Kraft Heinz Cutting 2,500 Jobs; Impact In Pittsburgh Said To Be Minimal
Kraft Heinz has announced it is cutting about 2,500 jobs in the U.S. and Canada. The move comes as the company seeks to cut costs following the Kraft and Heinz merger earlier this year. The impact on Pittsburgh will be minimal, according to Kraft Heinz spokesman Michael Mullen.
“As part of the integration, some employees will move from Pittsburgh to Chicago and likewise, some employees will move from Chicago to Pittsburgh,” said Mullen. “Heinz will continue to have a significant presence in the Pittsburgh area.”
About 700 of the cuts are coming in Northfield, Illinois, where Kraft had been headquartered. The company says cuts are taking place in marketing, finance and sales, adding all affected jobs are salaried and none of the job cuts involve factory workers.
Mullen said affected workers were to be notified in person. The Kraft Heinz Co. said it had a total of around 46,600 employees before the cuts. That included about 1,900 in Northfield.
“The Leadership Team has examined every aspect of our business to ensure we are operating as efficiently and effectively as possible,” said Mullen. “We have developed a new streamlined structure for our organization to simplify, strengthen and leverage the company’s scale. This new structure eliminates duplication to enable faster decision-making, increased accountability and accelerated growth. “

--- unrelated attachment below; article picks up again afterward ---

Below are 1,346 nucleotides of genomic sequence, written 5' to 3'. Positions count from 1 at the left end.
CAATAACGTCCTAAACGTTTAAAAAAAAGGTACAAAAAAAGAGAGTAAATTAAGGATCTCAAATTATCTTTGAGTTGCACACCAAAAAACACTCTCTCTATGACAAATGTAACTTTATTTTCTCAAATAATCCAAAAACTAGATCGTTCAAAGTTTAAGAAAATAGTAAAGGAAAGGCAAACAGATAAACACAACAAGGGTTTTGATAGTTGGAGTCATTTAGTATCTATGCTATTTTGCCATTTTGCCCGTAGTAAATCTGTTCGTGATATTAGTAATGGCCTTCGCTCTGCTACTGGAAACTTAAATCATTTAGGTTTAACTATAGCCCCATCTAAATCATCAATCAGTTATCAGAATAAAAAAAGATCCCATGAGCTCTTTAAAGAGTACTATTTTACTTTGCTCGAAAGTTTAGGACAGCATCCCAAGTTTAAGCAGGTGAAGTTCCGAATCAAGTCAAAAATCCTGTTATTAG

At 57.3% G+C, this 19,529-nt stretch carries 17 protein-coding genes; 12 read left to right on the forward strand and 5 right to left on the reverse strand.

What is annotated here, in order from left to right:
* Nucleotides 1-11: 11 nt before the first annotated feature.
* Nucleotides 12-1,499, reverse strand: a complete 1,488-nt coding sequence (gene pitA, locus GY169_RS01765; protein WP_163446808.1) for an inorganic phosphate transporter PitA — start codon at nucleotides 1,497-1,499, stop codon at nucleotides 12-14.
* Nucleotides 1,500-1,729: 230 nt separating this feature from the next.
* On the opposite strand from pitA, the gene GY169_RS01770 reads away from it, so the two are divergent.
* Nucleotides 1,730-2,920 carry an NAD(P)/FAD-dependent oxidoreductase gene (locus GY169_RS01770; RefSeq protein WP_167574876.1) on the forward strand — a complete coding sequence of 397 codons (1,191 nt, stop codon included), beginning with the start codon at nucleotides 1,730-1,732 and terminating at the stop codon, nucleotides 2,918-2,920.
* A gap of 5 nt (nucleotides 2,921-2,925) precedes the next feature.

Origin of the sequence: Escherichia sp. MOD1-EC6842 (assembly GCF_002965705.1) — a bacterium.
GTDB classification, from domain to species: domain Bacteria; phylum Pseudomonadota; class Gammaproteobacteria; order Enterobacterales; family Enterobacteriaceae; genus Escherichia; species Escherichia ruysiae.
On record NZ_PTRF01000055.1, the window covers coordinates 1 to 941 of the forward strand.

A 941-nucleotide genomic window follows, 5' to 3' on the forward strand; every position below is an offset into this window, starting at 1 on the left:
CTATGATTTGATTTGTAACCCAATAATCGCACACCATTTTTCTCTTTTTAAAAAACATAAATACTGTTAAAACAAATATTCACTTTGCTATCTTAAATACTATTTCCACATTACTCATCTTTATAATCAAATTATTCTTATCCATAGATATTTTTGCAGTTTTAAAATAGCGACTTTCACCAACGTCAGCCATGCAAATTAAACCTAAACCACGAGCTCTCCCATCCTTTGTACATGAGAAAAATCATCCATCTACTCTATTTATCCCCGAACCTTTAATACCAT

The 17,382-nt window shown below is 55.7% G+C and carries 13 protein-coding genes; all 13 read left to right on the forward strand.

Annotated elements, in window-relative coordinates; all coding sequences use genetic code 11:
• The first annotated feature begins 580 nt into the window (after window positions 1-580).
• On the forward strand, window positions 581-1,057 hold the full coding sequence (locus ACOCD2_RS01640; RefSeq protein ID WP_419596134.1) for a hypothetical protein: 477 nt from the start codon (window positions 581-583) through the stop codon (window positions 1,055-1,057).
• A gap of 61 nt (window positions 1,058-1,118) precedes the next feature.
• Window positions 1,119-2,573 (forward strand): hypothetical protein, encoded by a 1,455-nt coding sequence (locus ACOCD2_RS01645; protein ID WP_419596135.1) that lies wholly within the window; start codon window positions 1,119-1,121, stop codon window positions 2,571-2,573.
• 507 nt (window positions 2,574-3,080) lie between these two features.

The combination of Pittsburgh-based Heinz and Kraft earlier this year was engineered by Warren Buffett's Berkshire Hathaway and Brazilian investment firm 3G Capital, which has become known for its tight cost controls. Bernardo Hees — a 3G partner — is CEO of the merged Kraft Heinz.
Hees had already overseen cost-cutting at Heinz since the ketchup maker was taken over in 2013 in a prior partnership between 3G and Berkshire. That means the cuts announced Wednesday mostly affect people on the Kraft side of the business.
Kraft Heinz had been belt-tightening in recent weeks. In a memo to employees dated July 13, Hees outlined a variety of "provisional measures" the company was taking to avoid unnecessary spending. That included instructing workers to print on both sides of paper, reuse office supplies like binders and file folders, and turn off computers before leaving the office. Corporate donations to charities also had to be approved, as did memberships in industry associations, the memo said.
At its office in Northfield, the company also stopped providing free Kraft snacks like Jell-O.
Together, the two U.S. food giants own brands including Jell-O, Heinz baked beans and Velveeta that are facing sales challenges; executives said they expect to save $1.5 billion in annual costs by 2017.